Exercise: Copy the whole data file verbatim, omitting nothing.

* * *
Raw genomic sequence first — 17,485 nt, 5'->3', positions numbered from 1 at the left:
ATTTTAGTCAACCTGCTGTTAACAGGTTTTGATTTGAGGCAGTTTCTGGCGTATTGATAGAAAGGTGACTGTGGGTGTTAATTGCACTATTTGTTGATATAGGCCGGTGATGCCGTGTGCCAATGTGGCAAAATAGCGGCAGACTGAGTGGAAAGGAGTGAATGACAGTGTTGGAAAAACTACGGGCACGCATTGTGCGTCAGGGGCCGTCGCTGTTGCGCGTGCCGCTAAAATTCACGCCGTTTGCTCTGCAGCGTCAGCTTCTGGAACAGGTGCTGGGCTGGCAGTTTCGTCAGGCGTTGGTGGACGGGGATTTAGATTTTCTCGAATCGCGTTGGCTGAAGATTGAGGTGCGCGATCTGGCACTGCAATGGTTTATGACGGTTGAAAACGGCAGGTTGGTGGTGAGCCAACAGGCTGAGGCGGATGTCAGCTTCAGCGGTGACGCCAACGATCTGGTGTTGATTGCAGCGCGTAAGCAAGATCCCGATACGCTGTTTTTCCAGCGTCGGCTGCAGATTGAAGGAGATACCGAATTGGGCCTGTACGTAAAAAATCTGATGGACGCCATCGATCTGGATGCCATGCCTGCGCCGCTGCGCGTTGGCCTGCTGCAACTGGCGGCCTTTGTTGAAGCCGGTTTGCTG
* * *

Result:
Raw genomic sequence first — 17,485 nt, 5'->3', positions numbered from 1 at the left:
ATTTTAGTCAACCTGCTGTTAACAGGTTTTGATTTGAGGCAGTTTCTGGCGTATTGATAGAAAGGTGACTGTGGGTGTTAATTGCACTATTTGTTGATATAGGCCGGTGATGCCGTGTGCCAATGTGGCAAAATAGCGGCAGACTGAGTGGAAAGGAGTGAATGACAGTGTTGGAAAAACTACGGGCACGCATTGTGCGTCAGGGGCCGTCGCTGTTGCGCGTGCCGCTAAAATTCACGCCGTTTGCTCTGCAGCGTCAGCTTCTGGAACAGGTGCTGGGCTGGCAGTTTCGTCAGGCGTTGGTGGACGGGGATTTAGATTTTCTCGAATCGCGTTGGCTGAAGATTGAGGTGCGCGATCTGGCACTGCAATGGTTTATGACGGTTGAAAACGGCAGGTTGGTGGTGAGCCAACAGGCTGAGGCGGATGTCAGCTTCAGCGGTGACGCCAACGATCTGGTGTTGATTGCAGCGCGTAAGCAAGATCCCGATACGCTGTTTTTCCAGCGTCGGCTGCAGATTGAAGGAGATACCGAATTGGGCCTGTACGTAAAAAATCTGATGGACGCCATCGATCTGGATGCCATGCCTGCGCCGCTGCGCGTTGGCCTGCTGCAACTGGCGGCCTTTGTTGAAGCCGGTTTGCTG